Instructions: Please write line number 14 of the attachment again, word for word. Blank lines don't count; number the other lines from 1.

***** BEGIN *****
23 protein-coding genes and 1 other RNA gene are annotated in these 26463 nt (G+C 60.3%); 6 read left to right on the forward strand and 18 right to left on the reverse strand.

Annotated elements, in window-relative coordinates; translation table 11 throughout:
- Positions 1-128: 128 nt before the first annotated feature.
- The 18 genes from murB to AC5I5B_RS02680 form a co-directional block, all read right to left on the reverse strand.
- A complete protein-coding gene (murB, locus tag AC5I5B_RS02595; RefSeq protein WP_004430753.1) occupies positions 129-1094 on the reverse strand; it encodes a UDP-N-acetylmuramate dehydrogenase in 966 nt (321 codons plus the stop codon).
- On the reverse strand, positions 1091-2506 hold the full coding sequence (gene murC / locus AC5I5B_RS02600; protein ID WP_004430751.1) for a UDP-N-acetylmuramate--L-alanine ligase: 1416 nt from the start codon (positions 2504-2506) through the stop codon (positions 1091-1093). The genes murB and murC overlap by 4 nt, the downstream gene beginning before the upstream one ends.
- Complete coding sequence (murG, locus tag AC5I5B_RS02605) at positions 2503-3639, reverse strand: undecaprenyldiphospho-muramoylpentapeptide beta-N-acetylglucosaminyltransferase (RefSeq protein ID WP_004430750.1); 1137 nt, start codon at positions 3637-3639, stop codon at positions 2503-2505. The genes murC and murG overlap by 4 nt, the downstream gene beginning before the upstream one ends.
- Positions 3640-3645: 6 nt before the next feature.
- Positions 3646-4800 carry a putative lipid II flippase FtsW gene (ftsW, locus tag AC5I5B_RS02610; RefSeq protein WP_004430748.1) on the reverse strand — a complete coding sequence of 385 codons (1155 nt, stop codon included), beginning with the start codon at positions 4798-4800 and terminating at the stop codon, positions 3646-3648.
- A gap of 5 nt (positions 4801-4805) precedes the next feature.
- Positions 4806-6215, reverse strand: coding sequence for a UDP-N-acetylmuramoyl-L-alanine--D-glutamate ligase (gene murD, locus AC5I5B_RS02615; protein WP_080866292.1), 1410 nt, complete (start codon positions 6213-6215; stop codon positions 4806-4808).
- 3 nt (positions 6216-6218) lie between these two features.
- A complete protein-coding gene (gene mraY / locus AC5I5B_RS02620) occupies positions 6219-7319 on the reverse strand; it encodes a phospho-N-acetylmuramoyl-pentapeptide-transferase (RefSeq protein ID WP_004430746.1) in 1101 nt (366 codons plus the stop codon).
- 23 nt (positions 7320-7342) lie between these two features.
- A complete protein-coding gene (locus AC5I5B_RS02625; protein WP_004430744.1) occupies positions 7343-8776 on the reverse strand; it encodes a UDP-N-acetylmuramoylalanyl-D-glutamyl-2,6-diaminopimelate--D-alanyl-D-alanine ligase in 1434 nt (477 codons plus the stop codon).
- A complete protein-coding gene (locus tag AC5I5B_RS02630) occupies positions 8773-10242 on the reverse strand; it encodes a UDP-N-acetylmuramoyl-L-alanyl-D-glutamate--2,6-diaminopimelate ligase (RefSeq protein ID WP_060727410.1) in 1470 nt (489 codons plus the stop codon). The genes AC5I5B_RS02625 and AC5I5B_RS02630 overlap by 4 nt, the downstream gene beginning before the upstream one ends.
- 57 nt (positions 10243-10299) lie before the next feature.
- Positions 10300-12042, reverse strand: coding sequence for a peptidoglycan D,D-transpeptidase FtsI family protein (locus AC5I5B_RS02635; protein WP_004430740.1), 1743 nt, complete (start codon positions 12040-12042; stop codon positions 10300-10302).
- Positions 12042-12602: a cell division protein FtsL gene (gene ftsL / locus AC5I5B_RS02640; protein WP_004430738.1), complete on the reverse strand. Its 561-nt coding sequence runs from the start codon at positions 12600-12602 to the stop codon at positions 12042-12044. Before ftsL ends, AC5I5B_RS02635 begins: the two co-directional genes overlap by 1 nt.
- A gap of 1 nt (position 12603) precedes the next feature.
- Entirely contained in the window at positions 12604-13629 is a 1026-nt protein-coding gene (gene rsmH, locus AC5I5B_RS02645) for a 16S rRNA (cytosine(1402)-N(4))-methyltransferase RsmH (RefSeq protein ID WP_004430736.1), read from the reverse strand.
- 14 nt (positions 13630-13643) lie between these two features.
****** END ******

- 23 nt (positions 7320-7342) lie between these two features.